These sustainable policies include: preserving strategic minerals of importance for future development (and generations); apply production quotas or caps; limit the number of exploration licenses used, the areas available for exploration or the number of extraction sites; ensure a longer lifespan by limiting the annual capacity; establishment of a benefits trust framework; and instituting incentives to promote potential alternatives.
One of the characteristics of many countries endowed with abundant natural resources is that they save less than what is expected given the rents derived from the extraction and sale of natural resources.
If countries saved more, they would grow at a sustainable and faster rate. To better understand sustainable development, it is helpful to examine the concept of genuine savings.
Genuine saving is defined as public and private saving at home and abroad, net of depreciation, plus current expenditure on education to account for changes in intangible human capital, minus depletion exhaustible and renewable natural resources, minus the damage caused by the stocks of pollutants (CO2 and particles).
Genuine savings correspond to an increase in the wealth of a nation. According to Hartwick’s rule, any depletion of natural resources or damage caused by pollutant stocks must be compensated by an increase in non-human and human capital. This rule of zero genuine savings can be seen as a rule of thumb or motivated by max-min egalitarianism.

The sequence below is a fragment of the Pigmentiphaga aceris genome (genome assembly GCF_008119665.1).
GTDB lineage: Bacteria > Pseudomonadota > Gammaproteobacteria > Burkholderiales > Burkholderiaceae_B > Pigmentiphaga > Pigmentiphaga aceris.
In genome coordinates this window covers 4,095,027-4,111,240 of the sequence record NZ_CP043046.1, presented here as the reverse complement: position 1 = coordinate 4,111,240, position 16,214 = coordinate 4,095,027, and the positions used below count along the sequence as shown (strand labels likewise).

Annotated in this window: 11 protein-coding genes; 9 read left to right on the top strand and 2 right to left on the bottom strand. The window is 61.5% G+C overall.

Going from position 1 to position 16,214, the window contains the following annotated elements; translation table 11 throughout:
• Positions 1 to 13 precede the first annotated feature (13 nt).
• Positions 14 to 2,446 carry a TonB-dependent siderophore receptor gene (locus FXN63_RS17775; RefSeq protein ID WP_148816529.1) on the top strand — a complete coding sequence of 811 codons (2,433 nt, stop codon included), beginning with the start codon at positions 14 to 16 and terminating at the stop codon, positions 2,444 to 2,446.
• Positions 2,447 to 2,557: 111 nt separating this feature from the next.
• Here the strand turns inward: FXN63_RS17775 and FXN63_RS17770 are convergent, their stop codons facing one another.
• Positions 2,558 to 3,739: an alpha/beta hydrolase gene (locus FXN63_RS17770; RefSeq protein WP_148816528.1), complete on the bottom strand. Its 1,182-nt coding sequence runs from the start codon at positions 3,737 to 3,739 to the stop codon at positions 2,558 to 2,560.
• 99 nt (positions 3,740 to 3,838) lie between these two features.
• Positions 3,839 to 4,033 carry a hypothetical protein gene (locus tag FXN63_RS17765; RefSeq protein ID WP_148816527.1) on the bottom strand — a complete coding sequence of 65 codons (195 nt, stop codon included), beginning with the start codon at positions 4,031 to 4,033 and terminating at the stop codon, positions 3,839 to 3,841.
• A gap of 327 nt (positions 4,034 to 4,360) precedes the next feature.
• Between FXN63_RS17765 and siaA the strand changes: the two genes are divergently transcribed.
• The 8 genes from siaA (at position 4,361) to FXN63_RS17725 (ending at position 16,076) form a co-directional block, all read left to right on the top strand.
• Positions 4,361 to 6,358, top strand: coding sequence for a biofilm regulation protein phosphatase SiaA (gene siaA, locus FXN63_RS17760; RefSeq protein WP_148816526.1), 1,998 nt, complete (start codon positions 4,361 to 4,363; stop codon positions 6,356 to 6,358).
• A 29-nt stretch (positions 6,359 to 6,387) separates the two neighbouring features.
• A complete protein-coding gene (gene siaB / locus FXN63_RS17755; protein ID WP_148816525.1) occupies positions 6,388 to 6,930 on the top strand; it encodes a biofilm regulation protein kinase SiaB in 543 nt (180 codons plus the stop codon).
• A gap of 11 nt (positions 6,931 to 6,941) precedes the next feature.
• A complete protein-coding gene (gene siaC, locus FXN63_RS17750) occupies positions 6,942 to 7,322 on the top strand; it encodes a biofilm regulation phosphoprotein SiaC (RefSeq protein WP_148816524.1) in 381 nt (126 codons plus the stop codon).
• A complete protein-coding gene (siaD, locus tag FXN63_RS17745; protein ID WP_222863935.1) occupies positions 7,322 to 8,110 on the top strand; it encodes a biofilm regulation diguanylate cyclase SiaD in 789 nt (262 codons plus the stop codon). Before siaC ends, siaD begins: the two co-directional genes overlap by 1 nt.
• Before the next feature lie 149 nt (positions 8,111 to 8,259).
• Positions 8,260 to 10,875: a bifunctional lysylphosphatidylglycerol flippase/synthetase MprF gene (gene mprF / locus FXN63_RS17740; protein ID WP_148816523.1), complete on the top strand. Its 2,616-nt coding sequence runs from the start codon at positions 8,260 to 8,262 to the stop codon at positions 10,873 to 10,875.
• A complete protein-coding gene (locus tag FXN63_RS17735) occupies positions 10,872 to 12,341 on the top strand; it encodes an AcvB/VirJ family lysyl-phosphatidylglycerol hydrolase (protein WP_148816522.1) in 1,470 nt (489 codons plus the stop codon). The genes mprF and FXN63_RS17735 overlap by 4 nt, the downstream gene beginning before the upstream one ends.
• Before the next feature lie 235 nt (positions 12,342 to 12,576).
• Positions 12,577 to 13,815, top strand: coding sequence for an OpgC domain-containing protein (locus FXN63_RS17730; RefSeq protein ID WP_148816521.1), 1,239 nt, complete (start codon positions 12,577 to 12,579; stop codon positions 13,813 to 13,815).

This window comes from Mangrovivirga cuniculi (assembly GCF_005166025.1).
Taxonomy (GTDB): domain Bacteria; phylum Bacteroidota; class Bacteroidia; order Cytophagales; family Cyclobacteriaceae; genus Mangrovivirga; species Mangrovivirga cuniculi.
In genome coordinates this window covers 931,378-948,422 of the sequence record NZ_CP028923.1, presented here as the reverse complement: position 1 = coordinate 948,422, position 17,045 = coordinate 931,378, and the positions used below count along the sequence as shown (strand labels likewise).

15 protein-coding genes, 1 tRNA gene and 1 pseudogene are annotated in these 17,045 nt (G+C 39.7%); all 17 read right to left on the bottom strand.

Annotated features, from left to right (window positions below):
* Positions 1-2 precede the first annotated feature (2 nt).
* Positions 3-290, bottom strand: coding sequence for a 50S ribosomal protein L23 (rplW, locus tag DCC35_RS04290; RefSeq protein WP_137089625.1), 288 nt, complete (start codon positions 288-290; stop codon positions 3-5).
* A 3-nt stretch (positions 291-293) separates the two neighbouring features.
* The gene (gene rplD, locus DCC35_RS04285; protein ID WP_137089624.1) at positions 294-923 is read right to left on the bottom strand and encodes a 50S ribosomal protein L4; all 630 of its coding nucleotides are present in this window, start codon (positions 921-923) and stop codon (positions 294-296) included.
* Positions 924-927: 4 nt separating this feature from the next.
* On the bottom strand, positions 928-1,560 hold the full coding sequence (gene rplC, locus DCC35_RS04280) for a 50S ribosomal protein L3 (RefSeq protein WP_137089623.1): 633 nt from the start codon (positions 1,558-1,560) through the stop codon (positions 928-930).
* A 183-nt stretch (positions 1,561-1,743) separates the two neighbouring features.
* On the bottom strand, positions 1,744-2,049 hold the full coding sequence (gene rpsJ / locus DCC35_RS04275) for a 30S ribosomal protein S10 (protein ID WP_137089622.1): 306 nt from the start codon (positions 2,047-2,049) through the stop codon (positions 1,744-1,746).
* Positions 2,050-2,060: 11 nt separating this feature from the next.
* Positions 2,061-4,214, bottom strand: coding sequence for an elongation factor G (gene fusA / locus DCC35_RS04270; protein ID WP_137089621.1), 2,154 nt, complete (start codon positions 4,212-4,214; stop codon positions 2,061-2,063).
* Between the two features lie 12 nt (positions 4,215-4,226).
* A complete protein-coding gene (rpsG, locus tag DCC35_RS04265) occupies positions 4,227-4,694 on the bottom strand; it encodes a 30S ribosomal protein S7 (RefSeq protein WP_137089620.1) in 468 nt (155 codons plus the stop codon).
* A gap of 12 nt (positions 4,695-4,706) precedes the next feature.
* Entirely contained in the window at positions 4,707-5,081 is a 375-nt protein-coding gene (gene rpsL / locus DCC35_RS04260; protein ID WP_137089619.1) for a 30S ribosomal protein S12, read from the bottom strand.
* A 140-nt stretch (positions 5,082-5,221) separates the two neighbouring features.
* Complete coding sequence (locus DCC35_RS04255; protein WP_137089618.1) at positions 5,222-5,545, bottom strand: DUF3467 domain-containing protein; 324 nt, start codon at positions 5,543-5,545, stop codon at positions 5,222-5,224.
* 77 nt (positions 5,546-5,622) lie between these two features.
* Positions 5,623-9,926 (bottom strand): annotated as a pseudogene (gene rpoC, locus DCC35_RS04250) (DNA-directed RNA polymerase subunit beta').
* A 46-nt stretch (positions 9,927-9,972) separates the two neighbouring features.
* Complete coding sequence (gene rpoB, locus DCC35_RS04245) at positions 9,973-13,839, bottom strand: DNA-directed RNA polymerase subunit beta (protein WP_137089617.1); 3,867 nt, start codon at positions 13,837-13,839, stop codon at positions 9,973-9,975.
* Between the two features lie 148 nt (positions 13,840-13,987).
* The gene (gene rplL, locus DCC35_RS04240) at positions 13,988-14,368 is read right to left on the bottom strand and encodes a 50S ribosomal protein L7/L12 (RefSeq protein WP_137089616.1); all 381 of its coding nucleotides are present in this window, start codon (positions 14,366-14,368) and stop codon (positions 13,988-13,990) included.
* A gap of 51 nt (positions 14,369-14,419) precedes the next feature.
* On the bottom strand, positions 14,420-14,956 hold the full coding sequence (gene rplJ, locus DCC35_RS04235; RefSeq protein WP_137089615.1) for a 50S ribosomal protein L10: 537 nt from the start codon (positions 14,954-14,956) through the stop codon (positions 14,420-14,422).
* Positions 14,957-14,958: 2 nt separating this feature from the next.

According to the World Bank, this requires that resource-rich countries adopt a strategy to transform their natural resource wealth into other forms of productive capital. Resource-rich African countries therefore need credible and transparent rules on sustainable consumption and investment to ensure that exhaustible natural resources are gradually transformed into productive assets at home or abroad.
Furthermore, countries with high population growth rates need positive rather than zero real savings rates to maintain constant per capita consumption. They must therefore save more than their exhaustible resource rents, but rarely succeed.
The analysis suggests that resource-rich countries with negative genuine savings, such as Nigeria, would experience increases in productive capital by a factor of five or four if Hartwick’s rule were applied.
Indeed, for countries with negative real savings, the erosion of their natural resource wealth exceeds their accumulation of other assets. They waste their natural resources at the expense of future generations without investing in other forms of immaterial or productive wealth. This is an unfortunate feature of many resource-rich African economies.